Monday, October 12, 2015

Daily Corrections Clips


Don Thompson, The Associated Press

SACRAMENTO, Calif. (AP) — California officials are considering allowing inmates with violent backgrounds to work outside prison walls fighting wildfires, and the idea is generating concerns about public safety.

The state has the nation's largest and oldest inmate firefighting unit, with about 3,800 members who provide critical assistance to professional firefighters. That's down from about 4,400 in previous years, however, and so prison officials are looking for ways to add inmates.

Now, only minimum-security inmates with no history of violent crimes can participate. Starting next year, the California Department of Corrections and Rehabilitation is proposing adding inmates convicted of violent offenses such as assaults and robberies, if their security classification level has been reduced after years of good behavior.


Jessica Rogness, The Reporter

Three correctional officers and a nurse from California State Prison, Solano, as well as one correctional officer at the California Medical Facility (CMF) in Vacaville, were awarded the Bronze Star Corrections medal during an annual Medal of Valor ceremony last month.

Correctional Officer Walter Moorer, who is currently employed at CMF, was enjoying time with his family when a medical emergency unfolded in front of him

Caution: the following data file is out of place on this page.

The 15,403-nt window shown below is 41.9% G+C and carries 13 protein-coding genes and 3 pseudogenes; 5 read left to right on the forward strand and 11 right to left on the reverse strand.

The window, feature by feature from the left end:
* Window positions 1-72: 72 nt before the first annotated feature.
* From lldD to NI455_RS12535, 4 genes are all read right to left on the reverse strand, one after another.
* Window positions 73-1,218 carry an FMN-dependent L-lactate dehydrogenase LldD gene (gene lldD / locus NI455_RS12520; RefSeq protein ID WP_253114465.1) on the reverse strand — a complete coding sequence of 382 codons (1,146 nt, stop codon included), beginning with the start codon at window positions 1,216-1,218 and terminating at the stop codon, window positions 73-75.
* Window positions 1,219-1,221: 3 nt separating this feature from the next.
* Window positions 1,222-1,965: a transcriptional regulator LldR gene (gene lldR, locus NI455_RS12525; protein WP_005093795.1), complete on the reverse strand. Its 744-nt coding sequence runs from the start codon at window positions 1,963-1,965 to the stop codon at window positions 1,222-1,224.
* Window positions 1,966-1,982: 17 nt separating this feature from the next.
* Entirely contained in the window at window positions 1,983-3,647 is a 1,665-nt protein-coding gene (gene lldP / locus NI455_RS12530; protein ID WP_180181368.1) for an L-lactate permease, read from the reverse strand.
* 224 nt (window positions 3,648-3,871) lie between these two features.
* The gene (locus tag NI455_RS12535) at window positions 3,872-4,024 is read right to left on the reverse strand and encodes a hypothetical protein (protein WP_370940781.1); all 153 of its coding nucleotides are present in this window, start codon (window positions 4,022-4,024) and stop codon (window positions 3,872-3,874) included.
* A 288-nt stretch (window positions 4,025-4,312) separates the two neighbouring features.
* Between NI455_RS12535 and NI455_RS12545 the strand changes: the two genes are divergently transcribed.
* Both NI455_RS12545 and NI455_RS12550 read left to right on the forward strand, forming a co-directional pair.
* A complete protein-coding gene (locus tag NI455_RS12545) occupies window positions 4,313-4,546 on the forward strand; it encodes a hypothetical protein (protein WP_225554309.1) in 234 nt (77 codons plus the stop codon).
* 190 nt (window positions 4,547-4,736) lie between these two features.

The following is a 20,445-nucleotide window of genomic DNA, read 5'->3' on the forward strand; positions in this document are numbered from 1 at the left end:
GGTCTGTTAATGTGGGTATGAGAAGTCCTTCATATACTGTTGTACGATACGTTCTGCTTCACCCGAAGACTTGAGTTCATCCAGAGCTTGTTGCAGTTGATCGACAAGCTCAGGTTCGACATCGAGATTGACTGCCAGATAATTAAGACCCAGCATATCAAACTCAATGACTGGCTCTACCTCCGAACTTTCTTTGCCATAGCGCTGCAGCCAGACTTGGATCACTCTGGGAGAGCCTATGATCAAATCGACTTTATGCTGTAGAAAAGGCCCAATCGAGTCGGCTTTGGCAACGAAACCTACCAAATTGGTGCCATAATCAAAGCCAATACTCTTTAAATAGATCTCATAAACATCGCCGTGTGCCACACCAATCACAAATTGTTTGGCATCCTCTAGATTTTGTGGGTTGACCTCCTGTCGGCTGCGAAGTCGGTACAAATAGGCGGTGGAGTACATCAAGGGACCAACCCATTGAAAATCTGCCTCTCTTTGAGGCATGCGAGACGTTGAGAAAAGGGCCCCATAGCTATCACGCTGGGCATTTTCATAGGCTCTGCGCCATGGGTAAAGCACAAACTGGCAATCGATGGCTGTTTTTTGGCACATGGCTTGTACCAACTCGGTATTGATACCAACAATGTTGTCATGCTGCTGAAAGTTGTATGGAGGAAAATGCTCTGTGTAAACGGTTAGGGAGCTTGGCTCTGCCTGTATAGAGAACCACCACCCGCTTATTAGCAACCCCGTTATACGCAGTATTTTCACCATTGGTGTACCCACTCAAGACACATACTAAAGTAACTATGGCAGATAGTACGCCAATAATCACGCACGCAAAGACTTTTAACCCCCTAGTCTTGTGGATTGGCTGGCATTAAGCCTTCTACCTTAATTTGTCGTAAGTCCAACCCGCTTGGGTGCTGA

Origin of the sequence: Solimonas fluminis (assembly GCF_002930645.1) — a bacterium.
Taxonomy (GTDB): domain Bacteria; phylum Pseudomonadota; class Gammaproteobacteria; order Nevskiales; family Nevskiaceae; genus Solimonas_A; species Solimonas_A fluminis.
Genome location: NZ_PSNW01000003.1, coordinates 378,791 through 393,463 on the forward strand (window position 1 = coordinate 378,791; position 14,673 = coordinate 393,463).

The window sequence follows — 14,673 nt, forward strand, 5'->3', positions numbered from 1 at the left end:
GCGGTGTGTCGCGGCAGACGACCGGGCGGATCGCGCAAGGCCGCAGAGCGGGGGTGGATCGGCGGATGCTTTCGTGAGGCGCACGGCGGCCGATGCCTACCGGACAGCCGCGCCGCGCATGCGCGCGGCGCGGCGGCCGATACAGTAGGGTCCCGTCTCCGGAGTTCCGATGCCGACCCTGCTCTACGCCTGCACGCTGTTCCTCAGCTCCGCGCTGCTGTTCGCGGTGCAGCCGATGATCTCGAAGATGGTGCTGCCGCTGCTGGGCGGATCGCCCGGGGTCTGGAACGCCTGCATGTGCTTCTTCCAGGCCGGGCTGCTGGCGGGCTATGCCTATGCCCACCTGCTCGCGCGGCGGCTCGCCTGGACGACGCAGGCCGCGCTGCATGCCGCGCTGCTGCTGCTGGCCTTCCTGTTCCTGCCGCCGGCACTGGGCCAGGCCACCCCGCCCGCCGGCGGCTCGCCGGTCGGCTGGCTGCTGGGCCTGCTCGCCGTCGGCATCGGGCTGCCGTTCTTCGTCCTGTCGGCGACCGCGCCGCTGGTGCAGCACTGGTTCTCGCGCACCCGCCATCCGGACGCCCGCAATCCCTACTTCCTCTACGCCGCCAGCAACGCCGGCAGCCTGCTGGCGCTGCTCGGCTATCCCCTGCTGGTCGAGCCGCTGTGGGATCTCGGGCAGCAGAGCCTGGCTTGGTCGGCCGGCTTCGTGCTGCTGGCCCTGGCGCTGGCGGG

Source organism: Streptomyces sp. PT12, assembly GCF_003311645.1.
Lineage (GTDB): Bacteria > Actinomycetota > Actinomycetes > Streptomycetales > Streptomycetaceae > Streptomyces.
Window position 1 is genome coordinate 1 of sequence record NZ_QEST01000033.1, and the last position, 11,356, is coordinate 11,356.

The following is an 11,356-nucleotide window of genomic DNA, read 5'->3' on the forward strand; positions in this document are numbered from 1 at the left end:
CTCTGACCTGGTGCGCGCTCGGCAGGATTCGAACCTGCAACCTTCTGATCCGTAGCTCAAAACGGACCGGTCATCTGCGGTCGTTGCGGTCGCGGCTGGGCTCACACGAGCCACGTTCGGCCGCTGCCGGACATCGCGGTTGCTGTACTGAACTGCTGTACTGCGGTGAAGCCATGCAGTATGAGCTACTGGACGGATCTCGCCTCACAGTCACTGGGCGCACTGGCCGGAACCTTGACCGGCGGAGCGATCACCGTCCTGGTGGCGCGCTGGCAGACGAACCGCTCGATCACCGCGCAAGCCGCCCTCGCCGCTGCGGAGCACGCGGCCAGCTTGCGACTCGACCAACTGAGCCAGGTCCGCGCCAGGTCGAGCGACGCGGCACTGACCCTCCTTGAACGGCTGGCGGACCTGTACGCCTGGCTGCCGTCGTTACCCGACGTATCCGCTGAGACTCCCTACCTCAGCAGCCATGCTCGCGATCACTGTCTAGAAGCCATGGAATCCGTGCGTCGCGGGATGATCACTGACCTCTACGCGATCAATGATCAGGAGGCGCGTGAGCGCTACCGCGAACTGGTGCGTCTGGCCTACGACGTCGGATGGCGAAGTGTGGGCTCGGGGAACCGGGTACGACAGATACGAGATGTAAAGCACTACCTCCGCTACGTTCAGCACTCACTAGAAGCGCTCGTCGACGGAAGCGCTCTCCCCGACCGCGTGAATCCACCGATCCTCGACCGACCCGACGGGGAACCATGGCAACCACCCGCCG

On Labor Day, Moorer was at the Disney Live Mickey Mouse Music festival at Sleep Train Arena in Sacramento.

Lacey Peterson, The Union Democrat    

By next spring, inmates at Sierra Conservation Center in Jamestown will have access to condoms as part of a statewide effort to reduce sexually transmitted diseases in prisons.

Gov. Jerry Brown signed Assembly Bill 966 in 2014 that required the California Department of Corrections and Rehabilitation to come up with a plan to implement a program to provide condoms to inmates in state prisons.

While sexual activity among inmates is prohibited in California, it still happens, and the state wants to stem the transmission of sexually transmitted diseases.


The Washington Post

SACRAMENTO, Calif. — California corrections officials say two inmates already serving life sentences are suspects in the slaying of a notorious killer who spent 45 years in segregation after a bloody 1971 escape attempt at San Quentin State Prison.